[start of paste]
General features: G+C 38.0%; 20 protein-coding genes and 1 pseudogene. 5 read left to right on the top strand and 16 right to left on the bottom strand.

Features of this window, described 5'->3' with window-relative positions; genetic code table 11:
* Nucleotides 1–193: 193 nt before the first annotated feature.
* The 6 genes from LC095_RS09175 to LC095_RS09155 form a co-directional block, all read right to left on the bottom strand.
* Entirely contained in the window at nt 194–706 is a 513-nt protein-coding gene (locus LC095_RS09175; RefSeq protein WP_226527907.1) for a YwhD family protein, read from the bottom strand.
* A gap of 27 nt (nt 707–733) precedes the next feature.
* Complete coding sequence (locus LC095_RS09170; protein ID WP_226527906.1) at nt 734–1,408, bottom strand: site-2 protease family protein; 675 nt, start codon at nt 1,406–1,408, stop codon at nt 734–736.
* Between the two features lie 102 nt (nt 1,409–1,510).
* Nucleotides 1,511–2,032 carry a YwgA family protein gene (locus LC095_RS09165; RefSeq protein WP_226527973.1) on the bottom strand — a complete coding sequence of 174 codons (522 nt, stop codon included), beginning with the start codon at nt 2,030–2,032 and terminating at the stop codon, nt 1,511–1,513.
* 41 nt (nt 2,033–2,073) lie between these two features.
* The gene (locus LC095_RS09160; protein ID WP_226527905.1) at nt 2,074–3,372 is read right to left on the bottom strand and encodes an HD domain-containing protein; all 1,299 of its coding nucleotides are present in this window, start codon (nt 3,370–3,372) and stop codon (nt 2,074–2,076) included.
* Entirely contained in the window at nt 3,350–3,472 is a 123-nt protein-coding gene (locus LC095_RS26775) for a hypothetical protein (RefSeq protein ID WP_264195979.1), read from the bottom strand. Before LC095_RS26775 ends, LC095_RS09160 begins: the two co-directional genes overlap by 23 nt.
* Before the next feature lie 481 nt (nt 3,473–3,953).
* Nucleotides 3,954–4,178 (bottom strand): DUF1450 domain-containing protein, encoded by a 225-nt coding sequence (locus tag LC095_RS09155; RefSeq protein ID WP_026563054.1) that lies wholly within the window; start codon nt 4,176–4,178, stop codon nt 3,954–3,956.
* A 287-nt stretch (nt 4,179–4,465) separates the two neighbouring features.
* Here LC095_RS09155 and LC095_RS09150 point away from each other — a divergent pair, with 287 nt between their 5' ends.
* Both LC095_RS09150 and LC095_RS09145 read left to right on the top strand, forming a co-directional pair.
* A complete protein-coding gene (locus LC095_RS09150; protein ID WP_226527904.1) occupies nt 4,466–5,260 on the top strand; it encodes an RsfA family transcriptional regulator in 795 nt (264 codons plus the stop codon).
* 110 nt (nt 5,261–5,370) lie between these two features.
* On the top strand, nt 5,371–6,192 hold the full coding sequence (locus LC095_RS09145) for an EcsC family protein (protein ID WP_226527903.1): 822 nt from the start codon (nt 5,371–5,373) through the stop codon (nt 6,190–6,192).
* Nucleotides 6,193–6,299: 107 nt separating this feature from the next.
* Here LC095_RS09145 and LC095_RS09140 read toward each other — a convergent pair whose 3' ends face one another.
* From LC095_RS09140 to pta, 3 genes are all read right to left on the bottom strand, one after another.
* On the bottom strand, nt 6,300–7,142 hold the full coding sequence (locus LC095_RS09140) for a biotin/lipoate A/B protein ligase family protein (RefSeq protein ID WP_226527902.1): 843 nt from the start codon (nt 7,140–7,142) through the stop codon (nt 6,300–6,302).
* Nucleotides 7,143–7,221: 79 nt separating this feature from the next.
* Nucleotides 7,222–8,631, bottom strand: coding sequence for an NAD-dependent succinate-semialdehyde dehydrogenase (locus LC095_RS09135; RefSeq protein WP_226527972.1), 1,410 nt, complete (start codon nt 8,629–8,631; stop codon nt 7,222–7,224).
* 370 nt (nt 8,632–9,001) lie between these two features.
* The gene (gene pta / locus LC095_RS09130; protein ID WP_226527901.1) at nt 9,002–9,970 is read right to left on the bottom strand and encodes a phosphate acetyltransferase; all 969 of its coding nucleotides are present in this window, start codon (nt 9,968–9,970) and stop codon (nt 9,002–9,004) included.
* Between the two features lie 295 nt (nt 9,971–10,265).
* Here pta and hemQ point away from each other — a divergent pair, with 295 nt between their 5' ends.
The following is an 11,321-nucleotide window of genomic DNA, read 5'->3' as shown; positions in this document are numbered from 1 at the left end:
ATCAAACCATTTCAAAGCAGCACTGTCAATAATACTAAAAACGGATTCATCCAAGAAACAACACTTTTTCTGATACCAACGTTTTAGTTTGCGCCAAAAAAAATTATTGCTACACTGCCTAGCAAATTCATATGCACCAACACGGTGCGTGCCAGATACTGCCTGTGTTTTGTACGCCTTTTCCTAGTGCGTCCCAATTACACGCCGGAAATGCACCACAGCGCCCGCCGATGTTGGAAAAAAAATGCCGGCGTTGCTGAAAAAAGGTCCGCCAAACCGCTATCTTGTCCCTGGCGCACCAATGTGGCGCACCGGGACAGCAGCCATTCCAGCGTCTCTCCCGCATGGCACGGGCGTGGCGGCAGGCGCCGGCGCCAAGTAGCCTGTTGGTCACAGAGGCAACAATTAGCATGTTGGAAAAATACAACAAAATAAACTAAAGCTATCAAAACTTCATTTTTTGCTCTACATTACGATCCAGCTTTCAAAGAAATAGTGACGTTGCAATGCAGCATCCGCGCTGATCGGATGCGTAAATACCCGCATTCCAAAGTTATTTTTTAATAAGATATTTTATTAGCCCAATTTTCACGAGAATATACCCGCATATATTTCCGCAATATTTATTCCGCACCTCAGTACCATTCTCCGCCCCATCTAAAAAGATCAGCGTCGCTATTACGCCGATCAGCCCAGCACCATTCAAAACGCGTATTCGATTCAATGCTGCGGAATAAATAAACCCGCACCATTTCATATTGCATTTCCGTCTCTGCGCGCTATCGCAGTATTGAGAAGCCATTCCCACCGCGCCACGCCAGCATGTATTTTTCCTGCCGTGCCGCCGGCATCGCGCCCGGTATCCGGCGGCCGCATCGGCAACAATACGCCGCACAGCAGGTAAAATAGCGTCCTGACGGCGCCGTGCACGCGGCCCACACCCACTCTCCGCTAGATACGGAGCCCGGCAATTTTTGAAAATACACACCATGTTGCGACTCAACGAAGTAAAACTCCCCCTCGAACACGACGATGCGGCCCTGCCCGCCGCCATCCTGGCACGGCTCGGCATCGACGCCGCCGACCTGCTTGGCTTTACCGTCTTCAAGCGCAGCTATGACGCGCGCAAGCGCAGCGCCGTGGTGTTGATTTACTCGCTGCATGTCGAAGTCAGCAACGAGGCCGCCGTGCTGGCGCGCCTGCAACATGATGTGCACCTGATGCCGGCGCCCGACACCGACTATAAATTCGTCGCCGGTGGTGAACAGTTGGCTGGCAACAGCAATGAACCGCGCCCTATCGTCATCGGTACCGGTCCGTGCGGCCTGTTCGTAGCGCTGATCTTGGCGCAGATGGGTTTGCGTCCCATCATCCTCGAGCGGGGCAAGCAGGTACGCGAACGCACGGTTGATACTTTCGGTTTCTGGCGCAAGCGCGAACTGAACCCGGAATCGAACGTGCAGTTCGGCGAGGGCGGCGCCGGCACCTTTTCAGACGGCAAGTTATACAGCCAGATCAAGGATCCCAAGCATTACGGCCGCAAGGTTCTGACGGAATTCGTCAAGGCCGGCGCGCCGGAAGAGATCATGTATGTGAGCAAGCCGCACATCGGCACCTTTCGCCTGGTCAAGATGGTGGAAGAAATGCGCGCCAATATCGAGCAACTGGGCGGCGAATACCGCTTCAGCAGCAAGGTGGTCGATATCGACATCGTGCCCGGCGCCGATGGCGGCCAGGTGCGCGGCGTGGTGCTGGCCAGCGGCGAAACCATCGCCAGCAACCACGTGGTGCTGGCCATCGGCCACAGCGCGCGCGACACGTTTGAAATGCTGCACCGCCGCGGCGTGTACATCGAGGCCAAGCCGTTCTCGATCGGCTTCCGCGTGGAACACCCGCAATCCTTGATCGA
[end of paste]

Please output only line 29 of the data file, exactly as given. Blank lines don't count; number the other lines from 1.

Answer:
* Between the two features lie 295 nt (nt 9,971–10,265).